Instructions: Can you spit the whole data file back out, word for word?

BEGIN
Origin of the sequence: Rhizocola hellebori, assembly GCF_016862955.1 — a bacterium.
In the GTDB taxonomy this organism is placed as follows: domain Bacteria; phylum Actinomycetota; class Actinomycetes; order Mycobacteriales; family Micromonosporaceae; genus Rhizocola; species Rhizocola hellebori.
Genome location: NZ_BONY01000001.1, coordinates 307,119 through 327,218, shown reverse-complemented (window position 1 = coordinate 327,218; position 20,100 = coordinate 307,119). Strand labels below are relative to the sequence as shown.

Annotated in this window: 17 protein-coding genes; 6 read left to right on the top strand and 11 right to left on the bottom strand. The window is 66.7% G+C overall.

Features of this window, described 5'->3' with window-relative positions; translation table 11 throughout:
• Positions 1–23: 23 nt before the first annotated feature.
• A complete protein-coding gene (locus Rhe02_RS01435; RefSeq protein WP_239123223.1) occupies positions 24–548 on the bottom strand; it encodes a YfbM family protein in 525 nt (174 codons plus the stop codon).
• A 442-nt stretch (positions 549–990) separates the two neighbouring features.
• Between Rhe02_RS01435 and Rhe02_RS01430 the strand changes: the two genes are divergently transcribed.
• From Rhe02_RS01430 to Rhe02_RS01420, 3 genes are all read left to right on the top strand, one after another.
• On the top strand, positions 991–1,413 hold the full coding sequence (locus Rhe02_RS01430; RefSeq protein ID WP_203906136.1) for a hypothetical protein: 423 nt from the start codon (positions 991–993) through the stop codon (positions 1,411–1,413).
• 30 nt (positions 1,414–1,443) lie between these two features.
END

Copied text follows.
Origin of the sequence: Rhizocola hellebori, assembly GCF_016862955.1 — a bacterium.
In the GTDB taxonomy this organism is placed as follows: domain Bacteria; phylum Actinomycetota; class Actinomycetes; order Mycobacteriales; family Micromonosporaceae; genus Rhizocola; species Rhizocola hellebori.
Genome location: NZ_BONY01000001.1, coordinates 307,119 through 327,218, shown reverse-complemented (window position 1 = coordinate 327,218; position 20,100 = coordinate 307,119). Strand labels below are relative to the sequence as shown.

Annotated in this window: 17 protein-coding genes; 6 read left to right on the top strand and 11 right to left on the bottom strand. The window is 66.7% G+C overall.

Features of this window, described 5'->3' with window-relative positions; translation table 11 throughout:
• Positions 1–23: 23 nt before the first annotated feature.
• A complete protein-coding gene (locus Rhe02_RS01435; RefSeq protein WP_239123223.1) occupies positions 24–548 on the bottom strand; it encodes a YfbM family protein in 525 nt (174 codons plus the stop codon).
• A 442-nt stretch (positions 549–990) separates the two neighbouring features.
• Between Rhe02_RS01435 and Rhe02_RS01430 the strand changes: the two genes are divergently transcribed.
• From Rhe02_RS01430 to Rhe02_RS01420, 3 genes are all read left to right on the top strand, one after another.
• On the top strand, positions 991–1,413 hold the full coding sequence (locus Rhe02_RS01430; RefSeq protein ID WP_203906136.1) for a hypothetical protein: 423 nt from the start codon (positions 991–993) through the stop codon (positions 1,411–1,413).
• 30 nt (positions 1,414–1,443) lie between these two features.